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July 12, 2018
HE lure of adventure drew
then 17-year-old Rick Burr
to life in the Army.
Beginning as an RMC
staff cadet in 1982, four years later
he was commanding soldiers as a
platoon commander in 8/9RAR.
On promotion to CA more than
30 years later, Lt-Gen Burr reflects
on why he serves.
“The Army has offered all
the leadership opportunities and
adventure I sought,” he said.
“You have new opportunities to
grow and help people succeed.”
Lt-Gen Burr was promoted to
captain and joined SASR in 1988.
He went on to become the CO in
“New deployments and struc-
tures opened up; that’s the excite-
ment of Army,” he said.
“Army is always adapting, it’s
always in motion; new opportuni-
ties are just around the corner.”
When Lt-Gen Burr passed
special forces selection, he didn’t
know his service would take him to
Army’s top job.
“Back then special forces was
quite a small part of our Army,”
“With 9/11 and the war on ter-
rorism, the special forces’ utility
grew and with it came new oppor-
tunities. It improved my ability as a
commander, to think strategically,
to understand the rapidly changing
world we live in.”
Lt-Gen Burr recently saw Army
in action during Ex Hamel, just
before assuming his new role.
“The amphibious capability
is very mature and the air-mobile
capability has come a long way,”
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AT BLAMEY Square in Canberra, Lt-Gen
Rick Burr accepted his appointment as
CA from his predecessor, Gen Angus
Campbell, now CDF, on July 2.
In his speech, Gen Campbell reflected
on the soldiers he met during his time as
“When we visit our troops on opera-
tions and when we see major exercise
activities such as Exercise Hamel, we see
an extraordinary institution and an extraor-
dinary capability,” Gen Campbell said.
“But what we mostly see, every day,
are extraordinary people; people who
have taken the most significant step you
can take in the service of this nation.”
Lt-Gen Burr said he was proud to
serve as CA, and acknowledged Gen
“I commit to building on this work
and Army should expect continuity and
momentum from me with respect to my
predecessor’s policies and direction,”
Lt-Gen Burr said.
“Taking command of the Australian
Army today is an incredible honour.
“I commit to serving with you, and for
all of you.”
Ushering in a new era
New CA Lt-Gen Rick Burr is excited for the next chapter
of his military career, writes Sgt Max Bree.
Passing the baton
he said. “I’ve seen our ability to
operate as a ground force in the
most demanding of combat condi-
“We have innovative ways to
think differently about the threats
of today with decentralised signa-
“All of these things are being
practised well and it’s great to see.”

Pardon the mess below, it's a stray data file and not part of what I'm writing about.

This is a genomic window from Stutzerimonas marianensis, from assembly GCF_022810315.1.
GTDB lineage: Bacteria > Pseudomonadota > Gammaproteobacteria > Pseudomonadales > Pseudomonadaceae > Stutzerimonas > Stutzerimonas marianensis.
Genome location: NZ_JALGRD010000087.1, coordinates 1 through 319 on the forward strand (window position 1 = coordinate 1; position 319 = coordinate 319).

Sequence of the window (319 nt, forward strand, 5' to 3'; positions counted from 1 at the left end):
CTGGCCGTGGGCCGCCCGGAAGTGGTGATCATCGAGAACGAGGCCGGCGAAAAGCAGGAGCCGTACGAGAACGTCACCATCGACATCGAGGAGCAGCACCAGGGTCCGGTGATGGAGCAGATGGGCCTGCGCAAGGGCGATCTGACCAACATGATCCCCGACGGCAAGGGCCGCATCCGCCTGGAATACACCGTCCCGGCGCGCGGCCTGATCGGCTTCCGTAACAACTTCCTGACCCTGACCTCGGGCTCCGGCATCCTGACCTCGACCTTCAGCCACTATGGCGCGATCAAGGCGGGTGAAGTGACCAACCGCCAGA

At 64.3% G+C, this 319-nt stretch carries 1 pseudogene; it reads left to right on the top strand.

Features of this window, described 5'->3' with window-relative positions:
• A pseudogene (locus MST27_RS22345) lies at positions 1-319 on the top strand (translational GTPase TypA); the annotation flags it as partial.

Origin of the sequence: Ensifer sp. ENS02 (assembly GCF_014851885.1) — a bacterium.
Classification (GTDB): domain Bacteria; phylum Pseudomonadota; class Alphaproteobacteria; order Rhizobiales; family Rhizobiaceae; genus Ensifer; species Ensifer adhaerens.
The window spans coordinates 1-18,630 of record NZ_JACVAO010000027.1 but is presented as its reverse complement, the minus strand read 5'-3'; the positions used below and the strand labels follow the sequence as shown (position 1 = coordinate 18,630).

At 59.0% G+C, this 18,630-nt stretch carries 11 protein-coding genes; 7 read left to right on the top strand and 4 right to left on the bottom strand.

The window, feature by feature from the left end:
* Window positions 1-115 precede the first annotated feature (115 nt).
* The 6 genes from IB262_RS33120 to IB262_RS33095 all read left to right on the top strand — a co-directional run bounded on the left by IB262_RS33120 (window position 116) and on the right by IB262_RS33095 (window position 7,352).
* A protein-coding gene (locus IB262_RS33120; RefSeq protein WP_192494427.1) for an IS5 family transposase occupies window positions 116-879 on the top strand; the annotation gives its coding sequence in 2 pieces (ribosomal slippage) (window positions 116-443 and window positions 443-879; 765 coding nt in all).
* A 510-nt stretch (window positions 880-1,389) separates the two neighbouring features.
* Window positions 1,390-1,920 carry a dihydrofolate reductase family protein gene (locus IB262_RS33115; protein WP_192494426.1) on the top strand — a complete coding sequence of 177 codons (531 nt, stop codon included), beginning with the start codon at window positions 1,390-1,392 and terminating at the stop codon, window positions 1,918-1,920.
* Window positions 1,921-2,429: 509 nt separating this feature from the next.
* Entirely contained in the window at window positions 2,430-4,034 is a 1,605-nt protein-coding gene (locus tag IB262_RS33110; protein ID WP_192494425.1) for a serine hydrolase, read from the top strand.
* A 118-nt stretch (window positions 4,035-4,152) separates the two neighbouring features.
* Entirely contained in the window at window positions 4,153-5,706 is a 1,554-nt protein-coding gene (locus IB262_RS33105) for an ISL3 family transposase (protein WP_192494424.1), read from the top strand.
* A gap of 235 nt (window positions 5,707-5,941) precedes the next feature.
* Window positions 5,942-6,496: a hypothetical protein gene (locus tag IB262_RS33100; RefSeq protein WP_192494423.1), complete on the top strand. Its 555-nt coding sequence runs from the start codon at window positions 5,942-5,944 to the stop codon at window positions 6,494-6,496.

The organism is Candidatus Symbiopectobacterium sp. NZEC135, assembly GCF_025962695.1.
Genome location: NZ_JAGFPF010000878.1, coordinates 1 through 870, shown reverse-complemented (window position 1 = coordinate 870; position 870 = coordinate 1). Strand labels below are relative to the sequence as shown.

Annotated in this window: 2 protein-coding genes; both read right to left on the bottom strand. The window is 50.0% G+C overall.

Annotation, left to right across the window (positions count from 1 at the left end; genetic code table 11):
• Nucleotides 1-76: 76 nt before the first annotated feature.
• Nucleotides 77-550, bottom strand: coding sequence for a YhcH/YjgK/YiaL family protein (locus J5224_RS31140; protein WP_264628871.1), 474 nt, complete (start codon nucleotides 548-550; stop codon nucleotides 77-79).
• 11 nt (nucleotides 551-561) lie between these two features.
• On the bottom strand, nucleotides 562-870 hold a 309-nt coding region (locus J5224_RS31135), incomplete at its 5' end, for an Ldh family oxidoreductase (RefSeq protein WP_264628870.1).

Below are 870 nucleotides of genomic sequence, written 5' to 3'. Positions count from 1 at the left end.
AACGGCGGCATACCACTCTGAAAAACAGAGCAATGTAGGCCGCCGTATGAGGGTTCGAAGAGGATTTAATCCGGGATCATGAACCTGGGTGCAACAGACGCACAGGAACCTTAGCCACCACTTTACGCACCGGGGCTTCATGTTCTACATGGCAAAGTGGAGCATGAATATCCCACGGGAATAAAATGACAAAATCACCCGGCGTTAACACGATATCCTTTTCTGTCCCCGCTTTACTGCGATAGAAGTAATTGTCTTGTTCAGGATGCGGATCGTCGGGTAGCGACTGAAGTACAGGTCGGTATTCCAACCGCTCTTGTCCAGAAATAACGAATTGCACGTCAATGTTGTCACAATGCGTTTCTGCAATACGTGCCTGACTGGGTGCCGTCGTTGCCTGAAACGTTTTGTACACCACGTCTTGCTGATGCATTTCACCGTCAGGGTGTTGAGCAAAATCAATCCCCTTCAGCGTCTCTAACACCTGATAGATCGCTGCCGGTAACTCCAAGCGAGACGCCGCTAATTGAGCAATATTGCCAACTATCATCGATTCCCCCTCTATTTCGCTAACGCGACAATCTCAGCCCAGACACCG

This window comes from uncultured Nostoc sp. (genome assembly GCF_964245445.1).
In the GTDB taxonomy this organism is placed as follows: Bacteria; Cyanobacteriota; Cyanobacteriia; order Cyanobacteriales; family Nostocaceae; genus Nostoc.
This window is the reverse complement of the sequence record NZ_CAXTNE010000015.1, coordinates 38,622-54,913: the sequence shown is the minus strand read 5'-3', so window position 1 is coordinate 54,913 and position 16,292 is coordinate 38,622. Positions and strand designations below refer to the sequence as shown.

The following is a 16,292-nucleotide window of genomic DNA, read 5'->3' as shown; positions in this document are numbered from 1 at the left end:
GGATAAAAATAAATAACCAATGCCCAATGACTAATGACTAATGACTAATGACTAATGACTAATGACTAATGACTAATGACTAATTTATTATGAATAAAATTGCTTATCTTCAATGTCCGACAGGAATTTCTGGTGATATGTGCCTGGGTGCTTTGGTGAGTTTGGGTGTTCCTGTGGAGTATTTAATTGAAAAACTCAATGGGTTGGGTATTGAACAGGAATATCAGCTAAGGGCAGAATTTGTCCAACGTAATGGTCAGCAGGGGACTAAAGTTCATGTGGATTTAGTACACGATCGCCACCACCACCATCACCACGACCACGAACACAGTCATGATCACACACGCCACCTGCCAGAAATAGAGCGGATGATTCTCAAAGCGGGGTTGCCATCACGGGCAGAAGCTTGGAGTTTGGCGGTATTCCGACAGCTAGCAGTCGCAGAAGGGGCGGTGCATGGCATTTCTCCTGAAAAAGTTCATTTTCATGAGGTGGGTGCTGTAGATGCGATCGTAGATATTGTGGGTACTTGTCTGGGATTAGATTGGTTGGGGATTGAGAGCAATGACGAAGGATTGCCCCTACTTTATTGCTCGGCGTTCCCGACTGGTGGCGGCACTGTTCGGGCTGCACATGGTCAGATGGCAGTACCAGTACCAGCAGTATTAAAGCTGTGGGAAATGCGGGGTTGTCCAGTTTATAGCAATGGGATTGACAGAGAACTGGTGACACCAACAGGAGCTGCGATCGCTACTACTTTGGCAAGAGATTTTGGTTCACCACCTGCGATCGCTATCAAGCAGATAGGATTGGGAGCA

Despite this, Lt-Gen Burr
sees Army becoming more “tech-
focused” with emphasis on target
acquisition and joint theatre effects
being more critical in coming dec-
A soon-to-be-released strategic
framework will emphasise the need
for Army to continue its journey
through advances in technology
and capability in line with ADF’s
“We’re looking at better under-
standing the threat environment
and the changing character of con-
flict,” he said.
“We have to embrace new tech-
nology, employ it to its best effect
and know how to mitigate it being
used against us.”
Lt-Gen Burr said this would
present soldiers opportunities to
digitise, employ unmanned sys-
tems and operate new vehicles.
Army will continue investing
in its soldiers, who Lt-Gen Burr
described as Army’s “enduring
“Everyone’s got their own tal-
ents and the job of a leader is to get
the best out of them individually
for the team’s benefit,” he said.
“You’ve got to let them be their
best and channel their individual
skills as part of the outcome you
seek. It’s satisfying when peo-
ple feel like they’re on a winning
Lt-Gen Burr believes soldiers of
today are well placed to embrace
new technology and equipment.
“I know what soldiers want to
do and my job is to enable them to
be engaged in the process, to share
their ideas, for us to explore and
adopt them where we can,” he said.
“We’ll become a more spe-
cialised workforce in some areas,
because of the nature of technol-
ogy and skills required to employ
and sustain them.
“Army has always been that
way and we will continue to be.”
After seeing how Army’s equip-
ment and systems evolved from
the 1980s, Lt-Gen Burr said he
almost wished he could have his
“I would love to be joining the
Army today,” he said.
“Stepping off as a young officer
or soldier is full of excitement and
opportunity, I’m very envious.
“It’s a credit to successive lead-
ership teams that build the Army of
today; my job is to make sure we
continue to allow it to realise its
when people feel
like they’re on a
CA Lt-Gen Rick Burr
Outgoing CA, now CDF,
Gen Angus Campbell,
CA Lt-Gen Rick Burr
at Russell Offices in
Photo: Cpl Tristan Kennedy
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